The perils of zero tolerance: technology management, supply chains and thwarted globalisation
by Jill E. Hobbs; William A. Kerr; Stuart J. Smyth
International Journal of Technology and Globalisation (IJTG), Vol. 7, No. 3, 2014

Abstract: Tolerance levels exist for many undesirable attributes in food for which there exists general consensus regarding the potential food safety hazard: insect fragments, stones, livestock antibiotics, chemical residues, weed seeds, etc. Yet much of the current debate about zero tolerance relates to the presence of genetically modified (GM) material, with far less consensus regarding the acceptance of traces of GM material and the role of science and technology as the arbiter of a safety threshold. The result has been international trade disruptions, and increased complexity in supply chain relationships. Embedded in zero tolerance standards for GM material are divergent perceptions encompassing what constitutes high and low quality and an extension of the use of zero tolerance requirements beyond food safety to encompass different notions of food quality. Against this background, the paper examines the drivers and implications of zero tolerance standards for GM material for supply chains and international trade.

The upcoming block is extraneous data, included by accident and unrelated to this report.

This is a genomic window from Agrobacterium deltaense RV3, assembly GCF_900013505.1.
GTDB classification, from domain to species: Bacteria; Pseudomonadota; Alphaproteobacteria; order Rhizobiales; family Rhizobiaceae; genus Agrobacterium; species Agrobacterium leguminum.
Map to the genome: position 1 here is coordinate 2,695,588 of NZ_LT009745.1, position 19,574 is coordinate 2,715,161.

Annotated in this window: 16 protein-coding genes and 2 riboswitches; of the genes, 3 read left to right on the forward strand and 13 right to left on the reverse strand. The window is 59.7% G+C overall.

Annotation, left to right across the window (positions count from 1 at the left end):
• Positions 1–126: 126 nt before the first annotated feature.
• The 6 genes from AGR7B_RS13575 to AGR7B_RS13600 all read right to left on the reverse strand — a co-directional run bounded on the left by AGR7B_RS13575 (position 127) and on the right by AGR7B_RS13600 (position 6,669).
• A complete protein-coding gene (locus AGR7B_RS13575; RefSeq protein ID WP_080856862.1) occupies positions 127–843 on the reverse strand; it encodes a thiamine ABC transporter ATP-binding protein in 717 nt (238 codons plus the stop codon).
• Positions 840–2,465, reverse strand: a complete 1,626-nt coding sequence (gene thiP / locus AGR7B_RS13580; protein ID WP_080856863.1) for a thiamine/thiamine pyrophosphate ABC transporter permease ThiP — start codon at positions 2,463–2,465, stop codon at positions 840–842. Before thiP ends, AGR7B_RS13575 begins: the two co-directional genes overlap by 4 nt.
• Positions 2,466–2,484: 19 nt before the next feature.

Online publication date: Thu, 16-Oct-2014

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